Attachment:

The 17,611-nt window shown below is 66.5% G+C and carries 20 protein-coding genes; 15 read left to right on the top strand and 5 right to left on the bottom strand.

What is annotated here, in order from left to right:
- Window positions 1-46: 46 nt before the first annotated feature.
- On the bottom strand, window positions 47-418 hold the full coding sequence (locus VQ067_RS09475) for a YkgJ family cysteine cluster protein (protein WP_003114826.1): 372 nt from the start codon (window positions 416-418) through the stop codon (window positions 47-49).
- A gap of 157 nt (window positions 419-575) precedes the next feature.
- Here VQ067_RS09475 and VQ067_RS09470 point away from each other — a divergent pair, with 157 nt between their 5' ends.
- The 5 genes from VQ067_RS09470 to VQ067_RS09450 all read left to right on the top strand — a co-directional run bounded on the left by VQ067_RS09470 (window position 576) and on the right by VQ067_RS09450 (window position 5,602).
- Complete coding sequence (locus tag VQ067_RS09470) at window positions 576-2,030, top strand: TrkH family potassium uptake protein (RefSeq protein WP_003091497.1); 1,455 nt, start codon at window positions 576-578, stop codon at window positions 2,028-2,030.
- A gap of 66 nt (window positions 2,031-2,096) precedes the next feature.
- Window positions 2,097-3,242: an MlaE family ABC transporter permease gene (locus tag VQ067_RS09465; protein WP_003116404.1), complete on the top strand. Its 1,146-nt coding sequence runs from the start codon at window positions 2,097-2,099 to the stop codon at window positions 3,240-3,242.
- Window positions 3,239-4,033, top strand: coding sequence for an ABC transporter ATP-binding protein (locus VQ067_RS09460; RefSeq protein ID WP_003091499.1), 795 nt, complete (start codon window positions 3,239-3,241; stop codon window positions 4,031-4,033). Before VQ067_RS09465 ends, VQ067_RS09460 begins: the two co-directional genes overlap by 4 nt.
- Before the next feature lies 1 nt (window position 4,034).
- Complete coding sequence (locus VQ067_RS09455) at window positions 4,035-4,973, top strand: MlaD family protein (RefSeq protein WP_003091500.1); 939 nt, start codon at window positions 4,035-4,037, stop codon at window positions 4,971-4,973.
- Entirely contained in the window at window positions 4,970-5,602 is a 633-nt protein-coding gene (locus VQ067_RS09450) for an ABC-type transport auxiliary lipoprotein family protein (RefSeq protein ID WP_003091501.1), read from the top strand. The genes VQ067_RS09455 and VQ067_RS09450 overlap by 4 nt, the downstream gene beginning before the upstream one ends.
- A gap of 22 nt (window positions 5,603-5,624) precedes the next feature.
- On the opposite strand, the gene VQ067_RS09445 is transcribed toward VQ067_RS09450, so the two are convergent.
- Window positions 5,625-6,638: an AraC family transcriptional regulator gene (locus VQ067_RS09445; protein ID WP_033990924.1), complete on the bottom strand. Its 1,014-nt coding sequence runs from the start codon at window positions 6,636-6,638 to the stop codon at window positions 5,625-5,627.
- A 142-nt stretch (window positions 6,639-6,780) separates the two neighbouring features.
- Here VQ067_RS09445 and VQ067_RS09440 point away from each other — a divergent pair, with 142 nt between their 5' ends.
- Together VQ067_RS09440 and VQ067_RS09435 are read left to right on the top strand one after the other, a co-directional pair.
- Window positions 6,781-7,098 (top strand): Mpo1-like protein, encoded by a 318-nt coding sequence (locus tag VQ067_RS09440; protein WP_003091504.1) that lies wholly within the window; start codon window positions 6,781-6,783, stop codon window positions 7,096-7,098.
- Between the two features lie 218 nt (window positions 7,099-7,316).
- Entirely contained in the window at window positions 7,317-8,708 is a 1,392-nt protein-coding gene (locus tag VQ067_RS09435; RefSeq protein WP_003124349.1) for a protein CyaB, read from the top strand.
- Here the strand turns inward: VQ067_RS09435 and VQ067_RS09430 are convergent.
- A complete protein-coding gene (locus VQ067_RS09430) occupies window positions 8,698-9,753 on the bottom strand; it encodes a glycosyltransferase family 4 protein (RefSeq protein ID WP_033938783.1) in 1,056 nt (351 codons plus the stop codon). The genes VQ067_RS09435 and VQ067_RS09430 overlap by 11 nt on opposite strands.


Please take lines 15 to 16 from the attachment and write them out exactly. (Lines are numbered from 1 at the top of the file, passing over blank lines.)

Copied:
- A gap of 22 nt (window positions 5,603-5,624) precedes the next feature.
- On the opposite strand, the gene VQ067_RS09445 is transcribed toward VQ067_RS09450, so the two are convergent.